Dr. Deepak Chopra is arguably one of the most profound thinkers of the 21st century, with contrary opinions that confound his scientific peers. A prolific author of nearly 100 books, including 21 New York Times bestsellers on topics ranging from meditation to longevity, such as Reinventing the Body, Resurrecting the Soul, and Quantum Healing, he is often miscategorized as a “new age” or “self-help guru,” and is criticized by quantum physicists.
As a polymath, Dr. Chopra is concurrently a physician, triptych medical school adjunct professor, and philosopher with a cohort of celebrity pals, including actress Goldie Hawn and CEO of Cybin, Doug Drysdale.
Cannabis & Tech Today couldn’t resist the opportunity to pick his brain. Sara Brittany Somerset chatted with Dr. Chopra over Zoom from her home in Jupiter, Florida, while he was in The Chopra Foundation’s offices in Tavistock, Lake Nona, Florida.
Cannabis & Tech Today: You mentioned once that psychedelics — and cannabis can be psychedelic depending on the dose — can help people lose their fear of death.
Deepak Chopra: There’s a deeper understanding of that. So, what psychedelics do is twofold. One is that psychedelics loosen the neural correlates of the conditioned mind. So, we’re all conditioned by economics, childhood, religion — you name it. Every experience conditions us so that it loosens the neural correlates of that.
It also turns out that psychedelics actually decrease the activity of a part of our brain called the “default mode network” (DMN). This is the neural correlate of our ego.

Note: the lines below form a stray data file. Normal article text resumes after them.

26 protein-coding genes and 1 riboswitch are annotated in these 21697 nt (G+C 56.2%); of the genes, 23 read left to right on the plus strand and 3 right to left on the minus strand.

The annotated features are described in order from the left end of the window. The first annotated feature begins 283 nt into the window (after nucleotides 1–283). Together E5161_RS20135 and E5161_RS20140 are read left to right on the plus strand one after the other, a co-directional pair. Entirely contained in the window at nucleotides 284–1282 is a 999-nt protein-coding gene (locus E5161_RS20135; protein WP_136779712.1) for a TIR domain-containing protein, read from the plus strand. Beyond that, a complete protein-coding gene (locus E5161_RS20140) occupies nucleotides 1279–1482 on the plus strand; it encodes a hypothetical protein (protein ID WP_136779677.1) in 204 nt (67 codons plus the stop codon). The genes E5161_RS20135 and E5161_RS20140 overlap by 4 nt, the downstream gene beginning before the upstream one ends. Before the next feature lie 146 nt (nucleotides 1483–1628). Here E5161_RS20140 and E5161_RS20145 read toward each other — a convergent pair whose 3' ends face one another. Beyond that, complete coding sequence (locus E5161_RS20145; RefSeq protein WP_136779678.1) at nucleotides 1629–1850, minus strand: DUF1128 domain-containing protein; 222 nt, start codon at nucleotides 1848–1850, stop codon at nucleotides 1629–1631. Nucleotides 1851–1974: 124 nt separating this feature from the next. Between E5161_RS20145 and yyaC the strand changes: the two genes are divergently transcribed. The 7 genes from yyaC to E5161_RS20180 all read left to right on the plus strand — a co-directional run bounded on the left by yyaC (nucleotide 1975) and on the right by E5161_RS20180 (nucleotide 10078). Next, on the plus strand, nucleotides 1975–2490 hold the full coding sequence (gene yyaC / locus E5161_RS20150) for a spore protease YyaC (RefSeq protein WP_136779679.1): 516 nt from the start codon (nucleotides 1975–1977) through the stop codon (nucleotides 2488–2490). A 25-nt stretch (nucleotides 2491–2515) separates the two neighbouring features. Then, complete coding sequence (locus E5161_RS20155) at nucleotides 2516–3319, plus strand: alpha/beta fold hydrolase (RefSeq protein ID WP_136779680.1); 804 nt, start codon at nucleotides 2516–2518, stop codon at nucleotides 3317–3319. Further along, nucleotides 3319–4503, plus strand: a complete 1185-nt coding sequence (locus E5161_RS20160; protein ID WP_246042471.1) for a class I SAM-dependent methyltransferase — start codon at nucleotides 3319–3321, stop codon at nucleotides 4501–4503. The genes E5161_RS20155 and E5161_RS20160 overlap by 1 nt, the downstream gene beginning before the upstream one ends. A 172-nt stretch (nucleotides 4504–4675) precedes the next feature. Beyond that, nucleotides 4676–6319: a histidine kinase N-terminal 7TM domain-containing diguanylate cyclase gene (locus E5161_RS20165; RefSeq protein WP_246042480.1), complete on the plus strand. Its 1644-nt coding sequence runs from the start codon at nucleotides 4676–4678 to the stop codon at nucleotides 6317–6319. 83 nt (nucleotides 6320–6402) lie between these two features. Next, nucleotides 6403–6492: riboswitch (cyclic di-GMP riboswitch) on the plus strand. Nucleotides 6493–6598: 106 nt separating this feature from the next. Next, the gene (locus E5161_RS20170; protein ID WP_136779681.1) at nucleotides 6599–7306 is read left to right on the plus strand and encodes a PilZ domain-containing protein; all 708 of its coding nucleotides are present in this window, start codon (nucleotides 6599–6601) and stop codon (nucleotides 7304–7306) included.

So, when it loosens these things, you experience who you are beyond the conditioned mind, and therefore there’s comfort in that. That’s one part.
Another part is that everything recycles, including plastic. Energy recycles, and matter recycles.
C&T Today: People recycle.
DC: If consciousness didn’t recycle, it would be the only exception.
C&T Today: The psychedelic experience could be a projection, a fantasy of experience.
DC: No, no. What you are seeing now is a projection fantasy. The psychedelic experience was the reality.
C&T Today: After my first ketamine experience, I lost my fear of death.
DC: Yeah, like one of my agents. Lynn Franklin was my agent for many years. She died recently of cancer, and I sat with her with a neuropsychiatrist and MD, Dr. Gita Vaid. It took her a week to 10 days before she died, and she was looking forward to her death.
C&T Today: Was that because Lynn wanted to see what would happen next, or she knew that something would?
DC: There’s something called “terminal lucidity” that happens in some people before they die; some people have it for a few seconds, for a few moments, or even for a few days. I asked my neuroscience friends if that is real or a hallucination. But some of my neuroscience friends said that occurs in about 5% of patients. So what ketamine does is enhance an experience that some people normally have.